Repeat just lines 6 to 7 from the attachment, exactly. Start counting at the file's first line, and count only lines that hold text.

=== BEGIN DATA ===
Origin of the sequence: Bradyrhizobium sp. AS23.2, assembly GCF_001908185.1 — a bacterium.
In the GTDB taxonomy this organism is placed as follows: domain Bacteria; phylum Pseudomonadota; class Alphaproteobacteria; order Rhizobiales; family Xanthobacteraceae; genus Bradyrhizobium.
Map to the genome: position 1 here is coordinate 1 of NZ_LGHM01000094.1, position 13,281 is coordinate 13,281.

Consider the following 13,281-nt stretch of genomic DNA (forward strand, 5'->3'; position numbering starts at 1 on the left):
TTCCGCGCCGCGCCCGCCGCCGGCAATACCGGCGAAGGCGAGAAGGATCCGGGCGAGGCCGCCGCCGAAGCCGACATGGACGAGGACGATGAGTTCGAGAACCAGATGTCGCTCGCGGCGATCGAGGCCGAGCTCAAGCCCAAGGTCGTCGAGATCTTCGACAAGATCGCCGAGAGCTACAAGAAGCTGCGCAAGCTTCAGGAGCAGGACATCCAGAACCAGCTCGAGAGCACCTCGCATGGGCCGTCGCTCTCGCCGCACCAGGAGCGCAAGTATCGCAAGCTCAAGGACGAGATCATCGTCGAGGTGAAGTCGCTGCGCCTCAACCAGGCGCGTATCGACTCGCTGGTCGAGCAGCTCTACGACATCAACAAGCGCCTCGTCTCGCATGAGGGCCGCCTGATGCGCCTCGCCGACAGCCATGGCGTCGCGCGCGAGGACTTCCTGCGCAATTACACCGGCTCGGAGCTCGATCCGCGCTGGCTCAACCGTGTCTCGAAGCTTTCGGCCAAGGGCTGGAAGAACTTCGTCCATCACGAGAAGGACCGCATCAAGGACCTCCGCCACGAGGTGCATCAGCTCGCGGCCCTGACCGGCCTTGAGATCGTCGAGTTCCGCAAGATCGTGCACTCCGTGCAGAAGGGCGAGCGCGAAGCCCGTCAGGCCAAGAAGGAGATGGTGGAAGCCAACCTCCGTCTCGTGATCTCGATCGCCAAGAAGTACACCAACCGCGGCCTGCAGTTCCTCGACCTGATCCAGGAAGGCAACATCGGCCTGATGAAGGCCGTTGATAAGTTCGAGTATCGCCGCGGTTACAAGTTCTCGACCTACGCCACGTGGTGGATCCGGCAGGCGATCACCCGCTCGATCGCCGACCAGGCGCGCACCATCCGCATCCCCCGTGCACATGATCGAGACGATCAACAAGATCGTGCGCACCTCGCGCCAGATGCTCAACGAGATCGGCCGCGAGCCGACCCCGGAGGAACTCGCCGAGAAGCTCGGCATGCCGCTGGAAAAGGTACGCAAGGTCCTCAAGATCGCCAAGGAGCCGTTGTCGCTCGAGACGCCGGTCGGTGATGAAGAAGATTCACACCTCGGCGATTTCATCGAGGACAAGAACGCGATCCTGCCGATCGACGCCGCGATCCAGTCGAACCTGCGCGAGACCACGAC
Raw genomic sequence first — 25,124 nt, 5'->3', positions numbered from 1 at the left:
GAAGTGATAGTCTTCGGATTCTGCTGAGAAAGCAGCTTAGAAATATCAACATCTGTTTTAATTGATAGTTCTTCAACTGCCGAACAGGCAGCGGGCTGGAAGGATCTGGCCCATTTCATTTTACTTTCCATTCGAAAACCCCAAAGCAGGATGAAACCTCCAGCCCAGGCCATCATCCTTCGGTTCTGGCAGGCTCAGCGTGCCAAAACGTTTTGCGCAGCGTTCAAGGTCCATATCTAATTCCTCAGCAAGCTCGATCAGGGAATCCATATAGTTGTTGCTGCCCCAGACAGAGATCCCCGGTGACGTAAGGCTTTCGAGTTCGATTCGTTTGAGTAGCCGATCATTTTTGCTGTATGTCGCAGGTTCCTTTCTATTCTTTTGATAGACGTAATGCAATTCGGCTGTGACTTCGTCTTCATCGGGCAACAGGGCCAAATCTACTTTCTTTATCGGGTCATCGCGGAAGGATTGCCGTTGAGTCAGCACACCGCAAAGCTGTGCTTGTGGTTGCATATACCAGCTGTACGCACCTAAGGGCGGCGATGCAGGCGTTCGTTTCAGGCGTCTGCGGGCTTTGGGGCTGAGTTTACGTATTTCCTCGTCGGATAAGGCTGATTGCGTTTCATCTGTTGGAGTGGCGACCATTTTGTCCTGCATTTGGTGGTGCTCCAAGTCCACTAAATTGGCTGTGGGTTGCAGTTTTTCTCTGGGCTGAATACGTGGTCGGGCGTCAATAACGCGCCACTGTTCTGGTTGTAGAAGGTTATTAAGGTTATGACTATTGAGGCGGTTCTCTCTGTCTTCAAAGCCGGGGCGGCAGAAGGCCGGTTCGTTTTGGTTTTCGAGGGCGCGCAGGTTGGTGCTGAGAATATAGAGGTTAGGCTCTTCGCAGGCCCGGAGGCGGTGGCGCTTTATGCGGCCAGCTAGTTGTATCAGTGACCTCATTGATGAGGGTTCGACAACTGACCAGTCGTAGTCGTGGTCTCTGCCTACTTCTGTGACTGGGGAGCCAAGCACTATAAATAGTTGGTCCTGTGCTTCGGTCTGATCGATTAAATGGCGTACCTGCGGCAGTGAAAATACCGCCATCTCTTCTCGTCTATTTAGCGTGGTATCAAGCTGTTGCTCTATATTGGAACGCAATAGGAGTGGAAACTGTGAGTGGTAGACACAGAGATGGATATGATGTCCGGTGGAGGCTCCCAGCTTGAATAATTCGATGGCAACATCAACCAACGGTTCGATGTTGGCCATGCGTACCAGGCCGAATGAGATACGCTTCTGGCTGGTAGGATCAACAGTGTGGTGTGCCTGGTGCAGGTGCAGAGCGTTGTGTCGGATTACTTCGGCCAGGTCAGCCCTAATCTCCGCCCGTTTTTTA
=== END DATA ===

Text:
Raw genomic sequence first — 25,124 nt, 5'->3', positions numbered from 1 at the left:
GAAGTGATAGTCTTCGGATTCTGCTGAGAAAGCAGCTTAGAAATATCAACATCTGTTTTAATTGATAGTTCTTCAACTGCCGAACAGGCAGCGGGCTGGAAGGATCTGGCCCATTTCATTTTACTTTCCATTCGAAAACCCCAAAGCAGGATGAAACCTCCAGCCCAGGCCATCATCCTTCGGTTCTGGCAGGCTCAGCGTGCCAAAACGTTTTGCGCAGCGTTCAAGGTCCATATCTAATTCCTCAGCAAGCTCGATCAGGGAATCCATATAGTTGTTGCTGCCCCAGACAGAGATCCCCGGTGACGTAAGGCTTTCGAGTTCGATTCGTTTGAGTAGCCGATCATTTTTGCTGTATGTCGCAGGTTCCTTTCTATTCTTTTGATAGACGTAATGCAATTCGGCTGTGACTTCGTCTTCATCGGGCAACAGGGCCAAATCTACTTTCTTTATCGGGTCATCGCGGAAGGATTGCCGTTGAGTCAGCACACCGCAAAGCTGTGCTTGTGGTTGCATATACCAGCTGTACGCACCTAAGGGCGGCGATGCAGGCGTTCGTTTCAGGCGTCTGCGGGCTTTGGGGCTGAGTTTACGTATTTCCTCGTCGGATAAGGCTGATTGCGTTTCATCTGTTGGAGTGGCGACCATTTTGTCCTGCATTTGGTGGTGCTCCAAGTCCACTAAATTGGCTGTGGGTTGCAGTTTTTCTCTGGGCTGAATACGTGGTCGGGCGTCAATAACGCGCCACTGTTCTGGTTGTAGAAGGTTATTAAGGTTATGACTATTGAGGCGGTTCTCTCTGTCTTCAAAGCCGGGGCGGCAGAAGGCCGGTTCGTTTTGGTTTTCGAGGGCGCGCAGGTTGGTGCTGAGAATATAGAGGTTAGGCTCTTCGCAGGCCCGGAGGCGGTGGCGCTTTATGCGGCCAGCTAGTTGTATCAGTGACCTCATTGATGAGGGTTCGACAACTGACCAGTCGTAGTCGTGGTCTCTGCCTACTTCTGTGACTGGGGAGCCAAGCACTATAAATAGTTGGTCCTGTGCTTCGGTCTGATCGATTAAATGGCGTACCTGCGGCAGTGAAAATACCGCCATCTCTTCTCGTCTATTTAGCGTGGTATCAAGCTGTTGCTCTATATTGGAACGCAATAGGAGTGGAAACTGTGAGTGGTAGACACAGAGATGGATATGATGTCCGGTGGAGGCTCCCAGCTTGAATAATTCGATGGCAACATCAACCAACGGTTCGATGTTGGCCATGCGTACCAGGCCGAATGAGATACGCTTCTGGCTGGTAGGATCAACAGTGTGGTGTGCCTGGTGCAGGTGCAGAGCGTTGTGTCGGATTACTTCGGCCAGGTCAGCCCTAATCTCCGCCCGTTTTTTA